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Effects of farm size and land tenure on the economic efficiency of rice farming in Korea
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|Title:||Effects of farm size and land tenure on the economic efficiency of rice farming in Korea|
|Keywords:||Rice farmers -- Economic aspects -- Korea (South)|
Farms, Size of -- Economic aspects -- Korea (South)
Farm tenancy -- Economic aspects -- Korea (South)
|Abstract:||The purpose of this study was to compare the economic efficiencies of different farm size classes and to examine the effect of share tenancy on the use of variable inputs by tenant farmers in rice farming in Korea. ~he research problems originate from the fact that the current change in farming structure in rural Korea appears to conflict with present land law which limits farm land size at 3 hectares and prohibits tenancy practices. The decreased number of farms, the decline in the rural population, and increased tenancy practices in spite of the law require a reconsideration of the current land law with respect to defining appropriate farm size and to evaluating the tenancy prohibition provision. Economic efficiency in relation to farm size was analyzed by the concepts of relative economic efficiency and economies-of-scale. The profit function model was used for the analysis of relative economic efficiency, and the scatter diagram approach and the survivor technique were employed for the economies-of-scale analysis. The results suggest that in producing rice, the average farm size in Korea, which is about1.0 hectare, was smaller than the efficient farm size, which appeared to be 1 to 2 hectares in 1977. Farms cultivating less than 1.0 hectare comprise about two thirds of total farms in Korea. When agricultural income per capita is concerned, farms more than 2 hectares in size could be viable when compared with urban household income per capita and GNP per capita. the allocative efficiency of share tenancy was analyzed by the method of the profit function model. The tenant farmers whose leased lands were more than 50 percent of the total cultivated paddy lands showed that they maximized their own share of total revenue: total value product minus variable input cost and rental payment. This implies that sharecropping practices are not desirable forms of rental arrangements when resource utilization by tenants and the overall farming efficiency are concerned. An econometric demand function for lease land of tenant farmers was estimated by using variables suggested by competitive land rental market theory: i.e., rental payment per unit land, owned land per family labor, and capital per family labor. The result did not support the existence of such a competitive land rental market. the unsanctioned tenancy practices and the presently supply-dominated land rental practices may be factors influencing the tenants' behavior in leasing lands other than those defined in a competitive market theory.|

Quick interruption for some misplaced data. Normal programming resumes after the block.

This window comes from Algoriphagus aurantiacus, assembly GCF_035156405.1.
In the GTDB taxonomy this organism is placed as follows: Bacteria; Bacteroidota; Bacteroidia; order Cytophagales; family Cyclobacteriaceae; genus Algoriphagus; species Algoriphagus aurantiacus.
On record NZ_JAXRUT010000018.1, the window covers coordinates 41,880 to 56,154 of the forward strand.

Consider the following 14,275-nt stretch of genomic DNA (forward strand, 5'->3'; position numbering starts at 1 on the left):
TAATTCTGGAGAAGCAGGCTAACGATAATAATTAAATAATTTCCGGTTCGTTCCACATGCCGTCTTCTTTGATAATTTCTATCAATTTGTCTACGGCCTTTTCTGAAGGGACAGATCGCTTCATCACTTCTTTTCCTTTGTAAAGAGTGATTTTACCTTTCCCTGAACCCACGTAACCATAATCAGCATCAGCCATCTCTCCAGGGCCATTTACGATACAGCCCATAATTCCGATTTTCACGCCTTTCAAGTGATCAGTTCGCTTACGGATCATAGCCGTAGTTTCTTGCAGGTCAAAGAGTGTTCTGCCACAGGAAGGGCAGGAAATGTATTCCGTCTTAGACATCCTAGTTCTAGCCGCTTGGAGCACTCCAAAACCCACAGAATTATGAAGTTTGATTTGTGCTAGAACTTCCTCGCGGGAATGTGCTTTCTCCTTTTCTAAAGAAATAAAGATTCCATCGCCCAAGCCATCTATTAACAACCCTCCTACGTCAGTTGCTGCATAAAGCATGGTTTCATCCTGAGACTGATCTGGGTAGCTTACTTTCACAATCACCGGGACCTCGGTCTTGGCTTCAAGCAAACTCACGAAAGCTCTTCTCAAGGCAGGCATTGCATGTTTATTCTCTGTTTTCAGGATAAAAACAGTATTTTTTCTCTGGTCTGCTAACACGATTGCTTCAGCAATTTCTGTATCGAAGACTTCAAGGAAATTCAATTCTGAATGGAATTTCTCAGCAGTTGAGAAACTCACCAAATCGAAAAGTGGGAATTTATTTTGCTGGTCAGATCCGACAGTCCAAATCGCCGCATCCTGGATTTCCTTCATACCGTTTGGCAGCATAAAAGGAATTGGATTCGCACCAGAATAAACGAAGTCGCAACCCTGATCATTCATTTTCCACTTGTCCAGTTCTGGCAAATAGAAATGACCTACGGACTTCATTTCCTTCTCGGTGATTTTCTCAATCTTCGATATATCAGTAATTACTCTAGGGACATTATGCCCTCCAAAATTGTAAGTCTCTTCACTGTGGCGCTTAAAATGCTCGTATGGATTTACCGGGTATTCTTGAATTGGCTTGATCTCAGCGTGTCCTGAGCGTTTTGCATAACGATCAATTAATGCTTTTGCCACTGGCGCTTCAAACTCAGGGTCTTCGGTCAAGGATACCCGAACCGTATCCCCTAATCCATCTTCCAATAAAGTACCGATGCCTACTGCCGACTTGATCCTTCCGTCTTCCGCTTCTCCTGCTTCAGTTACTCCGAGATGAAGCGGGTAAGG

Thesis (Ph. D.)--University of Hawaii at Manoa, 1984.
Bibliography: leaves 160-170.
xiii, 170 leaves, bound ill. 29 cm
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|Appears in Collections:||Ph.D. - Agricultural and Resource Economics|
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